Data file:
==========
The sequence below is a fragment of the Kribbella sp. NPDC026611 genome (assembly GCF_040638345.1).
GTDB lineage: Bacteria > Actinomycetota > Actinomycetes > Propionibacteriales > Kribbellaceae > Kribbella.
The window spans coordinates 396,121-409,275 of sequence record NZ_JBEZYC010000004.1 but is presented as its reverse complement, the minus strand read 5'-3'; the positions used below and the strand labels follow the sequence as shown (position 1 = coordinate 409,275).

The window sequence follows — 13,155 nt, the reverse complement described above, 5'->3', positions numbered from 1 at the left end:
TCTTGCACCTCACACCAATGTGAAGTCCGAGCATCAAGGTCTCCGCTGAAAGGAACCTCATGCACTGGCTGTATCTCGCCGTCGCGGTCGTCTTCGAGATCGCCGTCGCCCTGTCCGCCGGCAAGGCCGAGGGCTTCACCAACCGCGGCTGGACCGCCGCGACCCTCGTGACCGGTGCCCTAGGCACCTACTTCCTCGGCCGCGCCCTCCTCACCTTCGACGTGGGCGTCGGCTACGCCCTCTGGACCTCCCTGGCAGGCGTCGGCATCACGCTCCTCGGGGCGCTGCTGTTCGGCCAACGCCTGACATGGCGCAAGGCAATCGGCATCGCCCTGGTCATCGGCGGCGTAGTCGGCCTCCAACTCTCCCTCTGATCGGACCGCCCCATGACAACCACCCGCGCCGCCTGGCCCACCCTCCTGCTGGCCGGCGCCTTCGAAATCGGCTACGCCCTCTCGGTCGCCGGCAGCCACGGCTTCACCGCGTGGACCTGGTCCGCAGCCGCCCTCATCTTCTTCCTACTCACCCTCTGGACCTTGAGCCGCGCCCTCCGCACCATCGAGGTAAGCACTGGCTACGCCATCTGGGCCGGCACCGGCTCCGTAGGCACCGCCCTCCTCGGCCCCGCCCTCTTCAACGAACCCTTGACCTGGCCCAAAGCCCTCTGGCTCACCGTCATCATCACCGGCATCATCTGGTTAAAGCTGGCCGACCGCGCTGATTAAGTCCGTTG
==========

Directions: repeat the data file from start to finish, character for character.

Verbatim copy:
The sequence below is a fragment of the Kribbella sp. NPDC026611 genome (assembly GCF_040638345.1).
GTDB lineage: Bacteria > Actinomycetota > Actinomycetes > Propionibacteriales > Kribbellaceae > Kribbella.
The window spans coordinates 396,121-409,275 of sequence record NZ_JBEZYC010000004.1 but is presented as its reverse complement, the minus strand read 5'-3'; the positions used below and the strand labels follow the sequence as shown (position 1 = coordinate 409,275).

The window sequence follows — 13,155 nt, the reverse complement described above, 5'->3', positions numbered from 1 at the left end:
TCTTGCACCTCACACCAATGTGAAGTCCGAGCATCAAGGTCTCCGCTGAAAGGAACCTCATGCACTGGCTGTATCTCGCCGTCGCGGTCGTCTTCGAGATCGCCGTCGCCCTGTCCGCCGGCAAGGCCGAGGGCTTCACCAACCGCGGCTGGACCGCCGCGACCCTCGTGACCGGTGCCCTAGGCACCTACTTCCTCGGCCGCGCCCTCCTCACCTTCGACGTGGGCGTCGGCTACGCCCTCTGGACCTCCCTGGCAGGCGTCGGCATCACGCTCCTCGGGGCGCTGCTGTTCGGCCAACGCCTGACATGGCGCAAGGCAATCGGCATCGCCCTGGTCATCGGCGGCGTAGTCGGCCTCCAACTCTCCCTCTGATCGGACCGCCCCATGACAACCACCCGCGCCGCCTGGCCCACCCTCCTGCTGGCCGGCGCCTTCGAAATCGGCTACGCCCTCTCGGTCGCCGGCAGCCACGGCTTCACCGCGTGGACCTGGTCCGCAGCCGCCCTCATCTTCTTCCTACTCACCCTCTGGACCTTGAGCCGCGCCCTCCGCACCATCGAGGTAAGCACTGGCTACGCCATCTGGGCCGGCACCGGCTCCGTAGGCACCGCCCTCCTCGGCCCCGCCCTCTTCAACGAACCCTTGACCTGGCCCAAAGCCCTCTGGCTCACCGTCATCATCACCGGCATCATCTGGTTAAAGCTGGCCGACCGCGCTGATTAAGTCCGTTG